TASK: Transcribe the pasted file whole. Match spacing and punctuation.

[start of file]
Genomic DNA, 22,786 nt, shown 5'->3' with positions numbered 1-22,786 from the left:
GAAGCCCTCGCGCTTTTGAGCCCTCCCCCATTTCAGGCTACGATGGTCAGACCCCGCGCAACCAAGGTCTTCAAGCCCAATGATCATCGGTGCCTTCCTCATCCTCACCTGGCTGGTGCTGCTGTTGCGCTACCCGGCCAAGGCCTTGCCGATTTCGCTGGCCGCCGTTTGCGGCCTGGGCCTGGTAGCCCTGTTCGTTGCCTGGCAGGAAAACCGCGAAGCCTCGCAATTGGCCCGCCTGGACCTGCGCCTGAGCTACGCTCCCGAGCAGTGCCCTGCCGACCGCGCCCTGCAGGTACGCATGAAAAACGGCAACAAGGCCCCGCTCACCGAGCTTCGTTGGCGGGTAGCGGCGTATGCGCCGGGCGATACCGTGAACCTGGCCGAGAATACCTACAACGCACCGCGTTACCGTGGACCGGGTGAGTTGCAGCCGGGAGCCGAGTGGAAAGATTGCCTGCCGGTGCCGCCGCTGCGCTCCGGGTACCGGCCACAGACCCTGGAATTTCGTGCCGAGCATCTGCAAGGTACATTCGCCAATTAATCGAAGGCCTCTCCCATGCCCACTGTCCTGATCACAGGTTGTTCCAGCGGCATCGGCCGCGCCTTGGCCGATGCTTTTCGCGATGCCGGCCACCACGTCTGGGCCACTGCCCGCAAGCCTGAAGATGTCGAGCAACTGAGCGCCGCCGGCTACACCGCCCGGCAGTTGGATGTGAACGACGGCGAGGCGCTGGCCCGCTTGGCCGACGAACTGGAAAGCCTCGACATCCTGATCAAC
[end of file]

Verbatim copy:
Genomic DNA, 22,786 nt, shown 5'->3' with positions numbered 1-22,786 from the left:
GAAGCCCTCGCGCTTTTGAGCCCTCCCCCATTTCAGGCTACGATGGTCAGACCCCGCGCAACCAAGGTCTTCAAGCCCAATGATCATCGGTGCCTTCCTCATCCTCACCTGGCTGGTGCTGCTGTTGCGCTACCCGGCCAAGGCCTTGCCGATTTCGCTGGCCGCCGTTTGCGGCCTGGGCCTGGTAGCCCTGTTCGTTGCCTGGCAGGAAAACCGCGAAGCCTCGCAATTGGCCCGCCTGGACCTGCGCCTGAGCTACGCTCCCGAGCAGTGCCCTGCCGACCGCGCCCTGCAGGTACGCATGAAAAACGGCAACAAGGCCCCGCTCACCGAGCTTCGTTGGCGGGTAGCGGCGTATGCGCCGGGCGATACCGTGAACCTGGCCGAGAATACCTACAACGCACCGCGTTACCGTGGACCGGGTGAGTTGCAGCCGGGAGCCGAGTGGAAAGATTGCCTGCCGGTGCCGCCGCTGCGCTCCGGGTACCGGCCACAGACCCTGGAATTTCGTGCCGAGCATCTGCAAGGTACATTCGCCAATTAATCGAAGGCCTCTCCCATGCCCACTGTCCTGATCACAGGTTGTTCCAGCGGCATCGGCCGCGCCTTGGCCGATGCTTTTCGCGATGCCGGCCACCACGTCTGGGCCACTGCCCGCAAGCCTGAAGATGTCGAGCAACTGAGCGCCGCCGGCTACACCGCCCGGCAGTTGGATGTGAACGACGGCGAGGCGCTGGCCCGCTTGGCCGACGAACTGGAAAGCCTCGACATCCTGATCAAC